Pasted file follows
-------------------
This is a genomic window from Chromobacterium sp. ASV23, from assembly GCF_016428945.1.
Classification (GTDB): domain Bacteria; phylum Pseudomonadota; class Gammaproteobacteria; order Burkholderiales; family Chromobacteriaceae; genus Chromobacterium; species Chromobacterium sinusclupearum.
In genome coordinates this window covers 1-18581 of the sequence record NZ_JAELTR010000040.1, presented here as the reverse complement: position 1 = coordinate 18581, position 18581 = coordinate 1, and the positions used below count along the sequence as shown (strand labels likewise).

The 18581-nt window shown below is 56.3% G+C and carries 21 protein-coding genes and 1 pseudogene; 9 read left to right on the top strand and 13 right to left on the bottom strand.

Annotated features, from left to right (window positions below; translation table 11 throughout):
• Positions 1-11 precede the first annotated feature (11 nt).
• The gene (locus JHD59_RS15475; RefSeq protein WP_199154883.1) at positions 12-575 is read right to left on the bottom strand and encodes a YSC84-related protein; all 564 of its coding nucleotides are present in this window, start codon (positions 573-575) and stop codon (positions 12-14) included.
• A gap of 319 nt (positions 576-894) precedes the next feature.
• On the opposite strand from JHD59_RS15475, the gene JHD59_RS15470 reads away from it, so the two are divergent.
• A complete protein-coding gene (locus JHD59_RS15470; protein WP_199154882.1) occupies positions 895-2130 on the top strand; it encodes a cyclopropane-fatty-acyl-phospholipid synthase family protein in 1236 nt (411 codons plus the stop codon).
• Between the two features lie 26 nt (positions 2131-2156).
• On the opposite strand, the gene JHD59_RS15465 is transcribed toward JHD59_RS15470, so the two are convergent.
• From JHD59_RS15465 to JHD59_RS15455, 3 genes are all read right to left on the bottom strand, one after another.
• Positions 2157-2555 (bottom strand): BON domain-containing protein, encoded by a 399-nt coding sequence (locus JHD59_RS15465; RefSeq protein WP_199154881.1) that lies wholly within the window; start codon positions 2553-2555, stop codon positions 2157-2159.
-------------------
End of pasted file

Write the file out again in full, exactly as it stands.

This is a genomic window from Chromobacterium sp. ASV23, from assembly GCF_016428945.1.
Classification (GTDB): domain Bacteria; phylum Pseudomonadota; class Gammaproteobacteria; order Burkholderiales; family Chromobacteriaceae; genus Chromobacterium; species Chromobacterium sinusclupearum.
In genome coordinates this window covers 1-18581 of the sequence record NZ_JAELTR010000040.1, presented here as the reverse complement: position 1 = coordinate 18581, position 18581 = coordinate 1, and the positions used below count along the sequence as shown (strand labels likewise).

The 18581-nt window shown below is 56.3% G+C and carries 21 protein-coding genes and 1 pseudogene; 9 read left to right on the top strand and 13 right to left on the bottom strand.

Annotated features, from left to right (window positions below; translation table 11 throughout):
• Positions 1-11 precede the first annotated feature (11 nt).
• The gene (locus JHD59_RS15475; RefSeq protein WP_199154883.1) at positions 12-575 is read right to left on the bottom strand and encodes a YSC84-related protein; all 564 of its coding nucleotides are present in this window, start codon (positions 573-575) and stop codon (positions 12-14) included.
• A gap of 319 nt (positions 576-894) precedes the next feature.
• On the opposite strand from JHD59_RS15475, the gene JHD59_RS15470 reads away from it, so the two are divergent.
• A complete protein-coding gene (locus JHD59_RS15470; protein WP_199154882.1) occupies positions 895-2130 on the top strand; it encodes a cyclopropane-fatty-acyl-phospholipid synthase family protein in 1236 nt (411 codons plus the stop codon).
• Between the two features lie 26 nt (positions 2131-2156).
• On the opposite strand, the gene JHD59_RS15465 is transcribed toward JHD59_RS15470, so the two are convergent.
• From JHD59_RS15465 to JHD59_RS15455, 3 genes are all read right to left on the bottom strand, one after another.
• Positions 2157-2555 (bottom strand): BON domain-containing protein, encoded by a 399-nt coding sequence (locus JHD59_RS15465; RefSeq protein WP_199154881.1) that lies wholly within the window; start codon positions 2553-2555, stop codon positions 2157-2159.